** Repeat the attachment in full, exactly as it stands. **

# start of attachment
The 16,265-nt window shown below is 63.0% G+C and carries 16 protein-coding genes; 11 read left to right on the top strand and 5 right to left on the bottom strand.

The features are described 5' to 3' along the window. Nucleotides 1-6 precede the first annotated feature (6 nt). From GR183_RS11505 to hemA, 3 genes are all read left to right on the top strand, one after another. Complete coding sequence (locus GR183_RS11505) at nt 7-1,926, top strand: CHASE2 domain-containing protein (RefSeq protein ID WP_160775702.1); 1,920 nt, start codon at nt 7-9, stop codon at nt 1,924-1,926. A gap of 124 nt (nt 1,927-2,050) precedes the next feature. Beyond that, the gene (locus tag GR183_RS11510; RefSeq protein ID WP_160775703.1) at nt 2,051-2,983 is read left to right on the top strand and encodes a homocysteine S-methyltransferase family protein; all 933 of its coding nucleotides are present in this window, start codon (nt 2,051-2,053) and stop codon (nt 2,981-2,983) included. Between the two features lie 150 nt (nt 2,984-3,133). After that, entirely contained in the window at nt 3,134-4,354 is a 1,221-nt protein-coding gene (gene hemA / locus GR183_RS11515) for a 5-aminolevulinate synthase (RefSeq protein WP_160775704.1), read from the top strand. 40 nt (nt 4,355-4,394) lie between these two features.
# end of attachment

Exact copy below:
The 16,265-nt window shown below is 63.0% G+C and carries 16 protein-coding genes; 11 read left to right on the top strand and 5 right to left on the bottom strand.

The features are described 5' to 3' along the window. Nucleotides 1-6 precede the first annotated feature (6 nt). From GR183_RS11505 to hemA, 3 genes are all read left to right on the top strand, one after another. Complete coding sequence (locus GR183_RS11505) at nt 7-1,926, top strand: CHASE2 domain-containing protein (RefSeq protein ID WP_160775702.1); 1,920 nt, start codon at nt 7-9, stop codon at nt 1,924-1,926. A gap of 124 nt (nt 1,927-2,050) precedes the next feature. Beyond that, the gene (locus tag GR183_RS11510; RefSeq protein ID WP_160775703.1) at nt 2,051-2,983 is read left to right on the top strand and encodes a homocysteine S-methyltransferase family protein; all 933 of its coding nucleotides are present in this window, start codon (nt 2,051-2,053) and stop codon (nt 2,981-2,983) included. Between the two features lie 150 nt (nt 2,984-3,133). After that, entirely contained in the window at nt 3,134-4,354 is a 1,221-nt protein-coding gene (gene hemA / locus GR183_RS11515) for a 5-aminolevulinate synthase (RefSeq protein WP_160775704.1), read from the top strand. 40 nt (nt 4,355-4,394) lie between these two features.